Oct 14 — 2020
Data Science versus Business Intelligence
Data is everything, everywhere. Imagine that you leave your house in the morning and you start pondering which route you should take to work: Ok, that simple decision based on a quick estimation of time and distance is data-related. From a simple commute, we can see that decisions, either driven or influenced by data, are made unconsciously in our day to day.
Over the past 4 years, I’ve taken part in data strategic initiatives for leading international firms across various industries. Nowadays, I look for opportunities in businesses, assessing how data can enable our clients to do better. It is common knowledge that in the second half of 2020 companies are still not seizing the strategic potential of data and, according to MIT market research, less than 5% of companies use it well enough for gaining a competitive edge. Moreover, I have also experienced how companies manage these projects and the common key challenge relates to stakeholders holding diverse points of view for some basic concepts . Everybody in today’s organisations heard or talked about Business Intelligence (BI) and Data Science while no one has properly given a thought to their meaning. In these circumstances, interactions during the commercial, or operational phase tend to cause frustration, misalignment of expectations and failure. A mistake that organizations clearly make is underinvesting in organisational culture and mindset change which is fundamental for individuals not overlooking the potential of adopting data-driven mechanisms at every layer in the organisation.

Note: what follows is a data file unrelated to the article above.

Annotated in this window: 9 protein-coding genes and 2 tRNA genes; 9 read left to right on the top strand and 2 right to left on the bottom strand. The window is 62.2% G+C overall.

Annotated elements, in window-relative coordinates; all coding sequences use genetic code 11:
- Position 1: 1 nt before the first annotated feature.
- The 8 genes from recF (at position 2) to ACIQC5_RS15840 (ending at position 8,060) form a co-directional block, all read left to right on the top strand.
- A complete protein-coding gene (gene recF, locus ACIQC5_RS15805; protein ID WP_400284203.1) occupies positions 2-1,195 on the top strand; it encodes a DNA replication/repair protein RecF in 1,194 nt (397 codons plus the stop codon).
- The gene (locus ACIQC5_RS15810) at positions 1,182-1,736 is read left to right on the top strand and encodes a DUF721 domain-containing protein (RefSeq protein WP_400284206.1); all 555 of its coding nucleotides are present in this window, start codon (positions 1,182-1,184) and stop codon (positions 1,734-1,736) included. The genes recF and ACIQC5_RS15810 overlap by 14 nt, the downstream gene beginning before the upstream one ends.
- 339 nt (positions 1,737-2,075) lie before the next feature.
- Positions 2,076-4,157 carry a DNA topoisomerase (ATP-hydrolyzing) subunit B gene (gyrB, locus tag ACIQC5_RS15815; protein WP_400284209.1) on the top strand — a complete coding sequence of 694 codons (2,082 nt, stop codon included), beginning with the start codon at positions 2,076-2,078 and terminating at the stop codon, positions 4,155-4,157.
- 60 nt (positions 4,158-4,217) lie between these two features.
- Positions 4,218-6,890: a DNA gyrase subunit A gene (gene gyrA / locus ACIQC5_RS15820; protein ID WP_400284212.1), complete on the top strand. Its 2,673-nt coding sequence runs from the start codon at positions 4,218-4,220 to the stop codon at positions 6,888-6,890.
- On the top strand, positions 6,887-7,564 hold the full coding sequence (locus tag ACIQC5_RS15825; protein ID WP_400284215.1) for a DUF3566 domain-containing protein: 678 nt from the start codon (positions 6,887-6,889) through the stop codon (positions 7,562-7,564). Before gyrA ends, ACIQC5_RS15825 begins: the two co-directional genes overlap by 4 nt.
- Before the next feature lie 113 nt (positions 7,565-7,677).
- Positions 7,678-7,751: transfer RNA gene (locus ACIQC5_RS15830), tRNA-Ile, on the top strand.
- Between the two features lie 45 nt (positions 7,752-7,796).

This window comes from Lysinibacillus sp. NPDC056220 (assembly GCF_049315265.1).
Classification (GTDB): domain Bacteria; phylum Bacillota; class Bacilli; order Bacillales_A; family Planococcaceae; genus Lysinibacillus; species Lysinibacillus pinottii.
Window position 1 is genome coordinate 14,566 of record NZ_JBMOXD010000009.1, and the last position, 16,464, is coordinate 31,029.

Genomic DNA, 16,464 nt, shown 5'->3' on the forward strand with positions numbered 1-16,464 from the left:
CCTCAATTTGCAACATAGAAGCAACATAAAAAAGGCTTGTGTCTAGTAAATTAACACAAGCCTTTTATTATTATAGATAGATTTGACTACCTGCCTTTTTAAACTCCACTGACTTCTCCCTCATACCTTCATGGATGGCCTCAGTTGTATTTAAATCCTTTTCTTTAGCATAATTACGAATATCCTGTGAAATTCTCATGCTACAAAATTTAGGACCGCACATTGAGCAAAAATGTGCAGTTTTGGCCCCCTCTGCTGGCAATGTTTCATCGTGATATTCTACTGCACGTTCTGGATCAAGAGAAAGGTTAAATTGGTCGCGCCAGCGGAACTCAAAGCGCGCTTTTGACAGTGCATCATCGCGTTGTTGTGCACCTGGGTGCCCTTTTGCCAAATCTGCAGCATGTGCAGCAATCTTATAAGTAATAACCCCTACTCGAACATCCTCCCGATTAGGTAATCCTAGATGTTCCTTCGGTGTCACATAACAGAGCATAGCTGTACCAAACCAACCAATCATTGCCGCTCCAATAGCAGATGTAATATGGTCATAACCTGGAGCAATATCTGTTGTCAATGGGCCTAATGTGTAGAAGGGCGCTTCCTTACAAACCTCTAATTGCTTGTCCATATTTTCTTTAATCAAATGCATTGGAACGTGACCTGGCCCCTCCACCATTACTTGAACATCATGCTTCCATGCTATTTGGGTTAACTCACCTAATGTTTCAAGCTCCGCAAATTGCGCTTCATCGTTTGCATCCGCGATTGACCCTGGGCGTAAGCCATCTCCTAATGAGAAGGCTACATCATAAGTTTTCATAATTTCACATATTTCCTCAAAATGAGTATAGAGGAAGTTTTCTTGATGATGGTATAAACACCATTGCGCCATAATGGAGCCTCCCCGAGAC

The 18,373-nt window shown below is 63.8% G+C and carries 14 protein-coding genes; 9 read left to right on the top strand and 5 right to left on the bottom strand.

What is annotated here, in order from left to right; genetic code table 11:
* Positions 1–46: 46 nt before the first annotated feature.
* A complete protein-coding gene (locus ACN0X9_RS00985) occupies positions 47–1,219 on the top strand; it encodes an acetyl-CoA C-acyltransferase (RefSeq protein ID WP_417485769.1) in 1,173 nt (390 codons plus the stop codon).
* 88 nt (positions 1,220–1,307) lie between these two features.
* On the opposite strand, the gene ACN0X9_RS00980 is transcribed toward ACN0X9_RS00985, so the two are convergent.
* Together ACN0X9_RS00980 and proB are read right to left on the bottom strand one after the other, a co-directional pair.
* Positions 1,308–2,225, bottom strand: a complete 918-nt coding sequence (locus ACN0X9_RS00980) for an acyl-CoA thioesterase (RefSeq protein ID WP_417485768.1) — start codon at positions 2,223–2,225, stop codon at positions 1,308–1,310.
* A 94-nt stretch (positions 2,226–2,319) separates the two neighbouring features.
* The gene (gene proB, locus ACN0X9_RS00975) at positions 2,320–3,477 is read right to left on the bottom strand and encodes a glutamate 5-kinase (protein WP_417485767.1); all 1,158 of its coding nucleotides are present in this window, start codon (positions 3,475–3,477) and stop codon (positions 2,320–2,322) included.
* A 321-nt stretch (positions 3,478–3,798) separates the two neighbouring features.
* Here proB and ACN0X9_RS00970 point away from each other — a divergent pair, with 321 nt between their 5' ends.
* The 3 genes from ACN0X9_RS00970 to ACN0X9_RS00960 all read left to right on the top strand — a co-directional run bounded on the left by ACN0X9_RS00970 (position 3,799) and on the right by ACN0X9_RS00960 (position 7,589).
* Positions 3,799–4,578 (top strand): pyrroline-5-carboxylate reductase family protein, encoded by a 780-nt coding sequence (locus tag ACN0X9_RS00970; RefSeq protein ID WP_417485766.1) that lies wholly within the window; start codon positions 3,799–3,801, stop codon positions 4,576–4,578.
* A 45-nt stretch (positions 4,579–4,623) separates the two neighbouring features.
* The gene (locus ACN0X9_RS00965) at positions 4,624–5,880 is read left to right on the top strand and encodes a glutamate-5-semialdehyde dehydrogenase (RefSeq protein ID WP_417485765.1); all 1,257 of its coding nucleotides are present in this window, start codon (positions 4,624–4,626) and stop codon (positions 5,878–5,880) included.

Therefore, the main root cause for this lack of success seems to be misunderstanding of buzzwords . After coming to this conclusion, I felt that it could be educational going back to the fundamentals of BI and Data Science, shedding some light on how they compare to each other.
What is commonly understood as Business Intelligence?
Business Intelligence (BI) is a generic term that dates back to 1989, whose original definition was along the lines of “mechanisms and the underlying technology to improve business decisions”. Nowadays it is understood as the development of dashboards, digital reports or ad-hoc analytical visualizations. This may be basic KPIs digitally displayed while other companies may use advanced analytical methods based on statistical models, either way with some governance and security around insights delivery. Regardless of methods or technology, BI aims to provide bullet-proof facts for informed tactical/strategic decision making and the priority is providing actionable information in the hands of the management calling the shots to quickly act on patterns or insights. Concisely put, BI aims to explain past events using data that emanates from the business regardless of it coming from marketing, sales or operations.
Ok, so what is then Data Science about?
Firstly, it is considered a science because it aims to discover the unknown using methodical research and analysis techniques. Its recent success in society is derived from humans being intelectually curious and unwilling to ignore the unknown. It is about explaining and predicting events using a combination of mathematics, statistics, computer science and business knowledge within a domain-specific context.